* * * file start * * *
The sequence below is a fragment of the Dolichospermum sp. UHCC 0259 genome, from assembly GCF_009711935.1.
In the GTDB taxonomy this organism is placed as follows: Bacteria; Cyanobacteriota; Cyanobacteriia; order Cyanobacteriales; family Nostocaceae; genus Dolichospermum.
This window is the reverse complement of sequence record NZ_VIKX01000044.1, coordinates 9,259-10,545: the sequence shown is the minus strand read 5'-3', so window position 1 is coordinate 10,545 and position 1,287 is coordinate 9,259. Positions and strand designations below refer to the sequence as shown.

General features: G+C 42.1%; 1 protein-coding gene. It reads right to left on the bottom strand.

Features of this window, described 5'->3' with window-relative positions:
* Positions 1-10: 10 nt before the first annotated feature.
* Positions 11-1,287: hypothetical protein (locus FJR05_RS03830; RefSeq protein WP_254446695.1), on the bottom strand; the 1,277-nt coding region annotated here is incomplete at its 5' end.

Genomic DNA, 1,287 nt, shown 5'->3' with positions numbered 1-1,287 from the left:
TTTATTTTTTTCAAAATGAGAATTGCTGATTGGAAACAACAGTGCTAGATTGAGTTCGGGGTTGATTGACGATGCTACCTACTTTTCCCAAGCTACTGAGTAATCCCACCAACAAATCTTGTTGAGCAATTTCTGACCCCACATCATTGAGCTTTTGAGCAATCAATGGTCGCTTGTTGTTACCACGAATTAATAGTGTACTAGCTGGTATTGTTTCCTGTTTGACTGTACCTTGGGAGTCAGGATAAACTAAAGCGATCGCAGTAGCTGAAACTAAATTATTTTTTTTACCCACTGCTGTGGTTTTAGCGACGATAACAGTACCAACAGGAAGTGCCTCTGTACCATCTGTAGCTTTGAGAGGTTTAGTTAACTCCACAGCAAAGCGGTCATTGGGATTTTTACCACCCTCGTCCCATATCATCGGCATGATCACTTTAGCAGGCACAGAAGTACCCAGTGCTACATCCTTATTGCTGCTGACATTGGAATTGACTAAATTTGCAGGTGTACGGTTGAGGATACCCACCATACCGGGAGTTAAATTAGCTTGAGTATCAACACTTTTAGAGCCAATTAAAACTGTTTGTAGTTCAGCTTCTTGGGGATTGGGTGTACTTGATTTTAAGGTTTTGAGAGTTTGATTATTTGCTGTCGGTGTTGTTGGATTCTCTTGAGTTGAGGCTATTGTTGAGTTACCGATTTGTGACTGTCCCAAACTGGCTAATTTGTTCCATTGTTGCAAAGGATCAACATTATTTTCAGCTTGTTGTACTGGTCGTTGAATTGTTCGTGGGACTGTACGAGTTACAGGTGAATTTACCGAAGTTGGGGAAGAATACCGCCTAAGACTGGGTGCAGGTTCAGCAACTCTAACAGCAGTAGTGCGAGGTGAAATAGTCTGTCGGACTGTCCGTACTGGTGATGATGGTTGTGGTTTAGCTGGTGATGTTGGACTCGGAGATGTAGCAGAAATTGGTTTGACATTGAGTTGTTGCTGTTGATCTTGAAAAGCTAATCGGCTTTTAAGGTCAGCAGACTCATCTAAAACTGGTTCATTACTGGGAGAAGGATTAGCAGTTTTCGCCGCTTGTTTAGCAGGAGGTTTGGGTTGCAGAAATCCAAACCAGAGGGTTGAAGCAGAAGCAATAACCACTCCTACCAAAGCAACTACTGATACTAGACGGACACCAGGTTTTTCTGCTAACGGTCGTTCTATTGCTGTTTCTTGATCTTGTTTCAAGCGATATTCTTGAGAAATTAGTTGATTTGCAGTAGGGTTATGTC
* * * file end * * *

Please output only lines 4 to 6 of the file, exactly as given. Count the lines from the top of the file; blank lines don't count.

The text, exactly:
General features: G+C 42.1%; 1 protein-coding gene. It reads right to left on the bottom strand.

Features of this window, described 5'->3' with window-relative positions:
* Positions 1-10: 10 nt before the first annotated feature.